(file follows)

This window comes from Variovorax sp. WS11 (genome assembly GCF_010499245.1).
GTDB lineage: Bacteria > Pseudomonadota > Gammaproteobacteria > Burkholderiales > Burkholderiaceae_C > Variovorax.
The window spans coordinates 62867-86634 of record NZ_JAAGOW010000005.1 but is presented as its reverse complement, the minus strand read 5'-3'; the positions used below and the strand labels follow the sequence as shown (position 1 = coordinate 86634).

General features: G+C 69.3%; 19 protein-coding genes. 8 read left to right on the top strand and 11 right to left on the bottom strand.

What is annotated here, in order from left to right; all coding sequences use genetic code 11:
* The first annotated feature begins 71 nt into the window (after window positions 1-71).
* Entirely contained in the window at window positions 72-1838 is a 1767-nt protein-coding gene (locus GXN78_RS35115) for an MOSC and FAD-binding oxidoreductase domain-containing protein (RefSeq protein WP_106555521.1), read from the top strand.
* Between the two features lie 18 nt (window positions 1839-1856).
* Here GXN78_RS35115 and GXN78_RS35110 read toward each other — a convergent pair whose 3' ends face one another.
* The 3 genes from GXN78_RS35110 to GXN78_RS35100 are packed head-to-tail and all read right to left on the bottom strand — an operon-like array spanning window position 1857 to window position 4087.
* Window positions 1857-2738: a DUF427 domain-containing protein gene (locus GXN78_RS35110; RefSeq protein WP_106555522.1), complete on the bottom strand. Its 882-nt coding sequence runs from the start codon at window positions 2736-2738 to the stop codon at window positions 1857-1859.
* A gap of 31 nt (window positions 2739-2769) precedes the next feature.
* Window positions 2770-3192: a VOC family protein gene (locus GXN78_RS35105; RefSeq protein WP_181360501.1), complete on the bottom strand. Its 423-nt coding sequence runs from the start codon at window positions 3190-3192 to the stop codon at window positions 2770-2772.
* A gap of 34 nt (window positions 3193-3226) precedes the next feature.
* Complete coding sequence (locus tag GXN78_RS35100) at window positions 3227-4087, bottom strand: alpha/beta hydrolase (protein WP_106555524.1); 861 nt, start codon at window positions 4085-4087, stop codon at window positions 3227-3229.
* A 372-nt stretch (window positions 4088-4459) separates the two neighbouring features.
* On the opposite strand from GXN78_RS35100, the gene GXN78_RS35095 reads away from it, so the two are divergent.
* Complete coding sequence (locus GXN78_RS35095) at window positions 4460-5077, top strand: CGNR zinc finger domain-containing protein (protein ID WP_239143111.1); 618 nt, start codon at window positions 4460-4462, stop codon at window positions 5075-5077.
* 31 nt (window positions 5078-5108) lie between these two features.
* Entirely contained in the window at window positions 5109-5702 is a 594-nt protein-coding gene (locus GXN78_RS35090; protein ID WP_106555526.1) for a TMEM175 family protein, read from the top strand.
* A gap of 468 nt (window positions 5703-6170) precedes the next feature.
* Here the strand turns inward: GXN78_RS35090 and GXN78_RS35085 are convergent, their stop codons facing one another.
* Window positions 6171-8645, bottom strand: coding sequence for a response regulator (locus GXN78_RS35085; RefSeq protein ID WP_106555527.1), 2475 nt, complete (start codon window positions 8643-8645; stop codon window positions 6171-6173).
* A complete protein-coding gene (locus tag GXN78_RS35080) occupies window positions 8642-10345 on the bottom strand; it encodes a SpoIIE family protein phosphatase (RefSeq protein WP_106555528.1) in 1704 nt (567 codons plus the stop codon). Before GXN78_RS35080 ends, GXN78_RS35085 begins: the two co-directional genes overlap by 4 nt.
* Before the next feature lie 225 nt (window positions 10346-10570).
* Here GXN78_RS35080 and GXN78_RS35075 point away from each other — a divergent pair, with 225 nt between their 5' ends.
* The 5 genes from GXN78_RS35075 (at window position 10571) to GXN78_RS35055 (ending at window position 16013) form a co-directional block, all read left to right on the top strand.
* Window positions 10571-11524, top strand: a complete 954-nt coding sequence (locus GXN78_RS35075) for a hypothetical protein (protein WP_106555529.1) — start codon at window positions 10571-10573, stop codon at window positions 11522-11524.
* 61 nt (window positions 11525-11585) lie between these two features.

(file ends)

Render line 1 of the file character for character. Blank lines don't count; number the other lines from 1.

This window comes from Variovorax sp. WS11 (genome assembly GCF_010499245.1).